Why? The RIAA is not a court of law or even a government agency. Surely the university would have no obligation to comply with its requests? Talking about the RIAA in these terms ("notices", "forensic") lends it unwarranted legitimacy and authority.

      That's what I want to know. Why?

  • .. Hey, RIAA, you guys must be pretty stupid if you don't realize that a MAC address can be changed with trivial ease. Therefore, even if we could dredge up the DHCP logs, the IP address to MAC address mapping you are so interested in wouldn't tell you anything anyway.

    Please stop feeding the idiots, they foul the footpaths of life.
  • IT to RIAA: (Score:5, Interesting)

    by nimbius (983462) on Wednesday August 06, 2008 @06:02AM (#24493969) Homepage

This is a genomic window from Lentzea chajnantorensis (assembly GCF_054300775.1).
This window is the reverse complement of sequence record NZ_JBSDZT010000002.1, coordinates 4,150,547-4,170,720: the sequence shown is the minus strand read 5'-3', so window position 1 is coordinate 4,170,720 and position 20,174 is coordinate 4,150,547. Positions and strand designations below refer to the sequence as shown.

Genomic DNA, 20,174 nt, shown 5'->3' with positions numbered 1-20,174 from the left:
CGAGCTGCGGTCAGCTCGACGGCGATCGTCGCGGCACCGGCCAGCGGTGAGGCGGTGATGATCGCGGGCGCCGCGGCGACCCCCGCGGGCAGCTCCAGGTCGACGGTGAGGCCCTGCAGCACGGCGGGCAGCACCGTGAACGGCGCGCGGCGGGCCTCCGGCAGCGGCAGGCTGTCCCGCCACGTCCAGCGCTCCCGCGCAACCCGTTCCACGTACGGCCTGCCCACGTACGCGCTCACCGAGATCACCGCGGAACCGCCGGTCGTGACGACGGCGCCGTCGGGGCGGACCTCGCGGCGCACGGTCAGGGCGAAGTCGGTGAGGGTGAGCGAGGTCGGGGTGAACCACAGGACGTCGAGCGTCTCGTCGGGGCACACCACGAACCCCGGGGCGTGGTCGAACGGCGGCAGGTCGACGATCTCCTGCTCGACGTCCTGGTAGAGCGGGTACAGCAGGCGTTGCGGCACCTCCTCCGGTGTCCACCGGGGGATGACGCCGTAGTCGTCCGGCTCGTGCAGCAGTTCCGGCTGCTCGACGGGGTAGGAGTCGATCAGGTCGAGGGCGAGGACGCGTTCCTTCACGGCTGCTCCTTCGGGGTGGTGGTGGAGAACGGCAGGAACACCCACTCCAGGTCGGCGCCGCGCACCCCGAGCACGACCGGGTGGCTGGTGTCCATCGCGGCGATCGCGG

you're the reason we aren't keeping logs of this stuff.
  • by Anonymous Coward

    Everyone has missed the point. The DHCP protocol does not use MAC addresses to identify clients. It uses client identifiers, which can be any unique string. The fact the *windows* chooses to use the mac address as a client identifier is beside the point. Who says the client being investigated is using windows?

    I expected more from the MS-bashing Slashdot crowd. Apparently you are all windows users.

    • by jeremyp (130771) on Wednesday August 06, 2008 @06:53AM (#24494259) Homepage Journal

      Yes, but once the computer is assigned an IP address, ARP ties the MAC address to the IP address. You could then, in principle, log the mappings by dumping the router's ARP table at regular intervals.

    • Everyone has missed the point. The DHCP protocol does not use MAC addresses to identify clients. It uses client identifiers, which can be any unique string. The fact the *windows* chooses to use the mac address as a client identifier is beside the point. Who says the client being investigated is using windows?